By Robert Hayden
Today the news from Selma and Saigon
poisons the air like fallout,
I come again to see
the serene great picture that I love.
Here space and time exist in light
the eye like the eye of faith believes.
The seen, the known
dissolve in iridescence, become
illusive flesh of light
that was not, was, forever is.
O light beheld as through refracting tears.
Here is the aura of that world
each of us has lost.
Here is the shadow of its joy.
From Poet's Choice by Edward Hirsch in the Sunday Washington Post Book World. "There is always some transgression in writing about the visual arts, in approaching in words the work of a painter, sculptor or photographer," states Hirsch. "A border is crossed, a boundary breached, as the writer enters into the spatial realm. Works of art initiate and provoke other works of art. They brave the mystery dividing the seen from the unseen, image from text. They teach us to look more closely. They dramatize with great intensity the actual experience of encounter." The poet then writes about growing up in Chicago and visiting the Art Institute, with which I am intimately familiar from living in the city for four years as a grad student. He cites some paintings I love, like "George Seurat's monumental rendering of a bourgeois afternoon on the Seine" and Picasso's "Old Guitarist." Hayden's hiding from the news in Monet's "Water Lilies" feels particularly relevant to Hirsch this Christmas.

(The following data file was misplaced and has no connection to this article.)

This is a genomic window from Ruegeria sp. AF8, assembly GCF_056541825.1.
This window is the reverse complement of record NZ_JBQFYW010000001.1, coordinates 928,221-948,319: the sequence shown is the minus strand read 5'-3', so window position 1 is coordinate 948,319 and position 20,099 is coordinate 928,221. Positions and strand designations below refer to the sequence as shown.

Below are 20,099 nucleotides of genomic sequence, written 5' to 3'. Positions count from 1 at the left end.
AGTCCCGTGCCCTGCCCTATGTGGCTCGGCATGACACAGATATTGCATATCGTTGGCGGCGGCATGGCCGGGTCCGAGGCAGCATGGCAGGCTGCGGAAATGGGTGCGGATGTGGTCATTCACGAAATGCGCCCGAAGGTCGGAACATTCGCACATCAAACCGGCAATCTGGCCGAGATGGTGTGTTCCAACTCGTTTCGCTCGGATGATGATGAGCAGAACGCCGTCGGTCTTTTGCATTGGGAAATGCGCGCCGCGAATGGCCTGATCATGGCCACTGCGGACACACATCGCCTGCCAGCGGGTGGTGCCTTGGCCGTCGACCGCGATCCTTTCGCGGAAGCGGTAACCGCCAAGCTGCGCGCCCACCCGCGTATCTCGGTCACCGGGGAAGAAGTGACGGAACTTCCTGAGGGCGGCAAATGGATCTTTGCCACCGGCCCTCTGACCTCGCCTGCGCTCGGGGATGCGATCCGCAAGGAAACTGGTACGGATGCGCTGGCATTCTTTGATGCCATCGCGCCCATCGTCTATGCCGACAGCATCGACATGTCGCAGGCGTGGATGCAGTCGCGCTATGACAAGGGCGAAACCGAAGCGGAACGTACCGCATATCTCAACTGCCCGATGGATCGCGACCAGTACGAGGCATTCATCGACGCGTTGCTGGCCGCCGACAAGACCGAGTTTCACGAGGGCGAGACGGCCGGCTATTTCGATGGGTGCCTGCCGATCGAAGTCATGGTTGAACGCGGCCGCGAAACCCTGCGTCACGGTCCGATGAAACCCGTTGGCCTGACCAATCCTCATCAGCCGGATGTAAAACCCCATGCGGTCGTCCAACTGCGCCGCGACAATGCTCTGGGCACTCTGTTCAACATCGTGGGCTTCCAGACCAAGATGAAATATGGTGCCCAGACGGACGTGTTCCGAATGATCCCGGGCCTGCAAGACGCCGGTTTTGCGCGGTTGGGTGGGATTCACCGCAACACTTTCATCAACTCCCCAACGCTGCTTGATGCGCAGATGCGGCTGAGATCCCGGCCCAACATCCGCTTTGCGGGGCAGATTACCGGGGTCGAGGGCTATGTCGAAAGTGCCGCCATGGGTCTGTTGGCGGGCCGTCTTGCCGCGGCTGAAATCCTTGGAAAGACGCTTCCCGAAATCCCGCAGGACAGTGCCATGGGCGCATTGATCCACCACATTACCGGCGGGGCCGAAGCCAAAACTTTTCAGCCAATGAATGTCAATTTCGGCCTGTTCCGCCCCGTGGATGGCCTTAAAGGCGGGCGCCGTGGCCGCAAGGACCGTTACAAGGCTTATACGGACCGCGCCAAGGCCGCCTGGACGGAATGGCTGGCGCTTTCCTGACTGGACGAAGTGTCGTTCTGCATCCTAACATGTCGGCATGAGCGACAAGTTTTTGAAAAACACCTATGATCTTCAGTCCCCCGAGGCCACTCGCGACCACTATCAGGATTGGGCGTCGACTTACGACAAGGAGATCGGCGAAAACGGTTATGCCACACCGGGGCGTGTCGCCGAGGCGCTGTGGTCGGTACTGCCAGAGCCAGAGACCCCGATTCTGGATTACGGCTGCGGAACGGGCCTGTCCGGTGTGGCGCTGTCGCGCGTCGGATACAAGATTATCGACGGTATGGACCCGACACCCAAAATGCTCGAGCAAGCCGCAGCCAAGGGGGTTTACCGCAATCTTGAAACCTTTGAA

Someone has written me an absolutely wonderful fic for the shacking_up secret santa exchange, "Culmination Of A Vague Idea". If you are reading this, Anonymous, thank you so very much! Those of you who listen to me talking about Harry Potter probably know that I often have issues with post-POA Remus/Sirius, because I often don't see how they can be together and be truly happy, yet I just can't bear any more angst for them; this story has angst and humor and an absolutely beautiful ending and may just be my perfect Remus/Sirius story. I can't decide whether I hope the writer is someone I know, because that would probably mean that person had been paying attention to all the stuff I've said about the pairing, or whether I hope it's someone I hardly know who simply managed to read my mind, because it's so wonderful when that happens in fandom.